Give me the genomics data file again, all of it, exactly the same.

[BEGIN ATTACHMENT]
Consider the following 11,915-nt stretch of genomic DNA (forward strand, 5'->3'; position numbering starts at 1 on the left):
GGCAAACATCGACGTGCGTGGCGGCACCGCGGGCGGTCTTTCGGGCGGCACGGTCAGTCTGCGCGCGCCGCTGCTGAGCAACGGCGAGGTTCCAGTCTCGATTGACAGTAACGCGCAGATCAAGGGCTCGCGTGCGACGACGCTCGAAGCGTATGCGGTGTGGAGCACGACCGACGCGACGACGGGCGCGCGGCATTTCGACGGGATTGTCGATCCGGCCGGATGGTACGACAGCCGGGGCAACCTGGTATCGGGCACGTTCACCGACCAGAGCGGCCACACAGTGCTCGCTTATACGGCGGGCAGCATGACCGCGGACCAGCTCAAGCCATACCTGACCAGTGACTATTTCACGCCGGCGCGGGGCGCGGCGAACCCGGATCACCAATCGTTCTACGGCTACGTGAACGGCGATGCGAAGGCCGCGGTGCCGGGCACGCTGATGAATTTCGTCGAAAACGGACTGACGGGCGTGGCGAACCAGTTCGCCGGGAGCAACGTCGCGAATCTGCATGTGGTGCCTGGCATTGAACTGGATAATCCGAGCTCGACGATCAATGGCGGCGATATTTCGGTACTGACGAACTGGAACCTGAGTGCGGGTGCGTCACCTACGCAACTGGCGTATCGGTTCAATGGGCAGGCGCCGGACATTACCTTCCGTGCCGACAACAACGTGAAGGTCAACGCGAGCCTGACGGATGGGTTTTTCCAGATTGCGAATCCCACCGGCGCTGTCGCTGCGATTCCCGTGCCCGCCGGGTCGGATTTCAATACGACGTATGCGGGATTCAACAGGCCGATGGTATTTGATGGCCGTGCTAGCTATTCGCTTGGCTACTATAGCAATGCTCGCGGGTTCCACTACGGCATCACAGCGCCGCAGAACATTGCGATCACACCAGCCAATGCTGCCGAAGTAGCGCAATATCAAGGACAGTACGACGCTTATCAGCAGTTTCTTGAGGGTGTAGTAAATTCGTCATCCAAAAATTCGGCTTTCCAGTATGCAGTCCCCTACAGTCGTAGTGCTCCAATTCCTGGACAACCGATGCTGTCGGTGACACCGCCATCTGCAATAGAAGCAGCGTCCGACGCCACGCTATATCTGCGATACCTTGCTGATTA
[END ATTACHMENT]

Consider the following 11,915-nt stretch of genomic DNA (forward strand, 5'->3'; position numbering starts at 1 on the left):
GGCAAACATCGACGTGCGTGGCGGCACCGCGGGCGGTCTTTCGGGCGGCACGGTCAGTCTGCGCGCGCCGCTGCTGAGCAACGGCGAGGTTCCAGTCTCGATTGACAGTAACGCGCAGATCAAGGGCTCGCGTGCGACGACGCTCGAAGCGTATGCGGTGTGGAGCACGACCGACGCGACGACGGGCGCGCGGCATTTCGACGGGATTGTCGATCCGGCCGGATGGTACGACAGCCGGGGCAACCTGGTATCGGGCACGTTCACCGACCAGAGCGGCCACACAGTGCTCGCTTATACGGCGGGCAGCATGACCGCGGACCAGCTCAAGCCATACCTGACCAGTGACTATTTCACGCCGGCGCGGGGCGCGGCGAACCCGGATCACCAATCGTTCTACGGCTACGTGAACGGCGATGCGAAGGCCGCGGTGCCGGGCACGCTGATGAATTTCGTCGAAAACGGACTGACGGGCGTGGCGAACCAGTTCGCCGGGAGCAACGTCGCGAATCTGCATGTGGTGCCTGGCATTGAACTGGATAATCCGAGCTCGACGATCAATGGCGGCGATATTTCGGTACTGACGAACTGGAACCTGAGTGCGGGTGCGTCACCTACGCAACTGGCGTATCGGTTCAATGGGCAGGCGCCGGACATTACCTTCCGTGCCGACAACAACGTGAAGGTCAACGCGAGCCTGACGGATGGGTTTTTCCAGATTGCGAATCCCACCGGCGCTGTCGCTGCGATTCCCGTGCCCGCCGGGTCGGATTTCAATACGACGTATGCGGGATTCAACAGGCCGATGGTATTTGATGGCCGTGCTAGCTATTCGCTTGGCTACTATAGCAATGCTCGCGGGTTCCACTACGGCATCACAGCGCCGCAGAACATTGCGATCACACCAGCCAATGCTGCCGAAGTAGCGCAATATCAAGGACAGTACGACGCTTATCAGCAGTTTCTTGAGGGTGTAGTAAATTCGTCATCCAAAAATTCGGCTTTCCAGTATGCAGTCCCCTACAGTCGTAGTGCTCCAATTCCTGGACAACCGATGCTGTCGGTGACACCGCCATCTGCAATAGAAGCAGCGTCCGACGCCACGCTATATCTGCGATACCTTGCTGATTA